Conference Agenda

7D: Faith in/and Psychiatry
Thursday, 09/Sept/2021:
1:30pm - 2:45pm

Session Chair: Prof. Heiner Fangerau, U of Düsseldorf, Germany


How We Should Live – Christianity in Finnish Psychosomatic Medicine, c. 1945–1960*

Hyrkäs, Eve-Riina

University of Oulu, Finland

The presentation discusses the relationship between Christian faith and medicine through an intellectual biography of single historical agent, the Finnish theologist-psychiatrist Asser Stenbäck (1913–2006). Stenbäck was a prominent figure not only in Finnish psychiatry, but also in Nordic psychiatric cooperation and internationally recognised for his work in gerontology. Most importantly, in the latter half of the twentieth century, Stenbäck developed an original understanding of psychosomatic medicine, which addressed the tensions between Lutheran Christianity, medicine, and health. Stenbäck argued that psychosomatic health could not be achieved without abiding to the ethical guidelines listed in Ten Commandments. The influence of breaking this eternal moral code transferred from the spirit into the soul through moral sentiments, such as guilt and anxiety. Stenbäck’s deep Christian conviction was combined with a rigorous take on stress theory, showing how the mind influenced the body through physiological pathways. The presentation acts as a commentary on the morality entailed in psychosomatics, as Stenbäck’s argumentation aspired to preserve the idea of ‘embodied sin’ in the secular age of medicine. I also wish to bring attention to the difference between dogmatic and affective dimensions of religion. Stenbäck’s approach emphasised the norms entailed in Christianity rather than the healing powers of faith itself. In this respect, the case study enriches the existing historiography on religiously influenced psychosomatics.

‘The Magic Years?’: Faith in American Psychiatry during the Post-War Period

Smith, Matthew

University of Strathclyde, United Kingdom

In the American Psychiatric Association (APA) archives, lies a dusty old box with a fascinating secret. In it is an unfinished manuscript written by psychiatrist and APA medical director Daniel Blain (1898-1981) called ‘The Magic Years: The History of Psychiatry, Mental Health and Mental Retardation, 1945-1970’. As its title suggests, ‘The Magic Years’ cast post-war psychiatry in a warm, rosy glow, describing how psychiatry had moved ahead unprecedentedly, with psychiatric knowledge advancing, better treatments, old, crumbling asylums being replaced by community mental health care centres, and increased public and political awareness of mental illness growing, leading to the foundation of the National Institute of Mental Health and legislation such as the Community Mental Health Act. Most encouraging were research collaborations between social scientists and psychiatrists that promised to elucidate environmental causes of mental illness, resulting in preventive psychiatry. For a medical discipline that had long been viewed as being not particularly scientific, authoritative, or even respectable, this faith in psychiatry’s ability to transform American psychiatry was both refreshing and empowering.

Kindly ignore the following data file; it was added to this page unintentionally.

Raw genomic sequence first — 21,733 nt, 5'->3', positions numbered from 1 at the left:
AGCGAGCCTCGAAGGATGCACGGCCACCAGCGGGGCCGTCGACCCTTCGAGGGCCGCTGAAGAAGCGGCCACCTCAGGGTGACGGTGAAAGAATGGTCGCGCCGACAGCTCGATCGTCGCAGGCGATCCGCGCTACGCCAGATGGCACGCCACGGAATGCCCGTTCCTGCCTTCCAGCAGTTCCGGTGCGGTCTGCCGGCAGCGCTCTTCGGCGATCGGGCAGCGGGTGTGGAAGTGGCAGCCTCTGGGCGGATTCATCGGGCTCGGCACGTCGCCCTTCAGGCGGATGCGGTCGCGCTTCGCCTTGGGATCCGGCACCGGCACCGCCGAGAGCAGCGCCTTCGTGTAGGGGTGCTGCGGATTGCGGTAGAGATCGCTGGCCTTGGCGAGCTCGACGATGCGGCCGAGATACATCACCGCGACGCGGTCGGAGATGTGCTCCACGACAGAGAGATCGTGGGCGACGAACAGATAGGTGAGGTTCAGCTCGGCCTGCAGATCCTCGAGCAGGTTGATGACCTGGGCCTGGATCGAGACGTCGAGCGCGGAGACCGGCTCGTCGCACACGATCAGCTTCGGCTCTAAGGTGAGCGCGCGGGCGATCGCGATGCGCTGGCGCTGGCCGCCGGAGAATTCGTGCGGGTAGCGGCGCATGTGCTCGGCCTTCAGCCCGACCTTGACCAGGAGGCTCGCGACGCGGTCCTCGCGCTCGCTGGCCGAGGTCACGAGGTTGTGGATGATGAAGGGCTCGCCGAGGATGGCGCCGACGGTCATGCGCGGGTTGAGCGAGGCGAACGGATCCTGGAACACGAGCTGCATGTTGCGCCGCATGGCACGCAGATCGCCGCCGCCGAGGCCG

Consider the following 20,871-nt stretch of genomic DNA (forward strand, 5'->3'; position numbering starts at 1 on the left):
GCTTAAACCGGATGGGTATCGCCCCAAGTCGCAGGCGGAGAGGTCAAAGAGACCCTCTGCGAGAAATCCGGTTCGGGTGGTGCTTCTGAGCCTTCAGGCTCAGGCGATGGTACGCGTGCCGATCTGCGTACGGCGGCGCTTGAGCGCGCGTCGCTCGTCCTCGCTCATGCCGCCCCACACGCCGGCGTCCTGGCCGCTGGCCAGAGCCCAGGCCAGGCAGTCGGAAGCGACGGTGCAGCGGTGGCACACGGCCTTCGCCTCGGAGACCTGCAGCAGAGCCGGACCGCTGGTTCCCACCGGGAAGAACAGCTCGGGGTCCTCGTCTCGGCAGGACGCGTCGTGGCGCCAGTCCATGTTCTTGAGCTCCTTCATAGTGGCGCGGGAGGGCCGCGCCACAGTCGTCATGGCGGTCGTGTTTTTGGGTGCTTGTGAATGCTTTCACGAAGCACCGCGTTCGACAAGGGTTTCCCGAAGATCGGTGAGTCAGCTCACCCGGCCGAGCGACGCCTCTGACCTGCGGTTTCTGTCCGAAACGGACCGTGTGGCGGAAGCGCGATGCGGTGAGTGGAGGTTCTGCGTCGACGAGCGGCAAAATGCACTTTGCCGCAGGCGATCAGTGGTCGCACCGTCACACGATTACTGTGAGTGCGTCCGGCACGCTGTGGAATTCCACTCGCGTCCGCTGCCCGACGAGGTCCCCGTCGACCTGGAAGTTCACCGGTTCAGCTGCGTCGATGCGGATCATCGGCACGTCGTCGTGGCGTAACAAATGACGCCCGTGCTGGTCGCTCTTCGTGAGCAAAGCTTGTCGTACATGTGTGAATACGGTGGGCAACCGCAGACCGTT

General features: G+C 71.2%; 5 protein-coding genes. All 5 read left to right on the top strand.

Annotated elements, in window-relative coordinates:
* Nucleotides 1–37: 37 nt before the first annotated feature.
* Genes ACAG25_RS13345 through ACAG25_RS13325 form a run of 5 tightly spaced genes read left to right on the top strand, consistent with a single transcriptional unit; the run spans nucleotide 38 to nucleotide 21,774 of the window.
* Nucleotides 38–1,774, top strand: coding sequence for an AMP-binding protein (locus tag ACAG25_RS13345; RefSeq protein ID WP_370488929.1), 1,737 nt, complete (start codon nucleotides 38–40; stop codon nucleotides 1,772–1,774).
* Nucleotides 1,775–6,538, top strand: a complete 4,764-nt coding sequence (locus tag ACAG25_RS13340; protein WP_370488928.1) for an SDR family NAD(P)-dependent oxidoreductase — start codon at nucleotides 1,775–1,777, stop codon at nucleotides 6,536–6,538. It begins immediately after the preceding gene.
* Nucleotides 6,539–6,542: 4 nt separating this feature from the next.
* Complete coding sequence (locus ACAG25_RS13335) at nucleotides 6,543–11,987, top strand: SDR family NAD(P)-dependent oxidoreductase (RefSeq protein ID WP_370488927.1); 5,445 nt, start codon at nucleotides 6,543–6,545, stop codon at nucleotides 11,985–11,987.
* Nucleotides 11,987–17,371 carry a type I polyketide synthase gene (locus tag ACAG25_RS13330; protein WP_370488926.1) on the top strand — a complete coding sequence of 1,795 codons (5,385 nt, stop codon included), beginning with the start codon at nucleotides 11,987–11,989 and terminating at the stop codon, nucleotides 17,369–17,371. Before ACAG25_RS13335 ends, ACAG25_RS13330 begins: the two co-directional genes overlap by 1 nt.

In the decades since, however, historians and psychiatrists have typically portrayed post-war American psychiatry in much more negative terms, describing it as overly idealistic and impractical. Many of these interpretations have pointed to what happened in more recent decades, rather than analysing what psychiatry had hoped to achieve in the years following WWII. In this presentation, I revisit ‘The Magic Years’, suggesting that we may want to reconsider the preventive, holistic, and interdisciplinary approach to mental health espoused then today.

‘We believe in medicine, we believe in science’. Unpacking ‘belief’ at the intersection of psychiatric nursing and religious healing in rural southwestern Ghana

Draicchio, Cecilia

Sapienza University of Rome, Italy

Drawing on my ethnographic fieldwork in the Western Region of Ghana on the articulations between psychiatry and religious healing in dealing with madness and mental suffering, the paper is aimed at discussing the theoretical role that the ambiguous concept of ‘belief’ may have in understanding such articulations. Both in medical anthropology and the anthropology of religion, eminent scholars have warned us against its use, highlighting the many limits that the concept of ‘belief’ entails (Good 2008; Meyer and Houtman 2013). Nevertheless, the term has been a keyword in the history of anthropology and continues to be used, sometimes uncritically, in formal and informal ethnographic accounts, as well as in everyday discussions. In conversations about mental healthcare in Ghana, ‘belief’ is often used in the third person and evoked by institutions and biomedical practitioners as the main obstacle for ‘mentally ill’ people to get proper care. In the same context, however, the idea of ‘believing in something’ can often be used also with its original meaning of ‘pledging allegiance to’ (Good 2008; cf. Smith 1977) and be equally used to talk about spirits, God, and - interestingly - science. Paradoxically, in both uses the term always conveys also its opposite: doubt (cf. Luhrmann 2012; Boyer 2013).

It is precisely the doubleness of the concept of ‘belief’ and, even most importantly, its constitutive relationship with doubt that could prove surprisingly illuminating in order to understand how people (patients, relatives, practitioners) navigate different therapeutic resources and meanings during healing processes in Ghana (and beyond).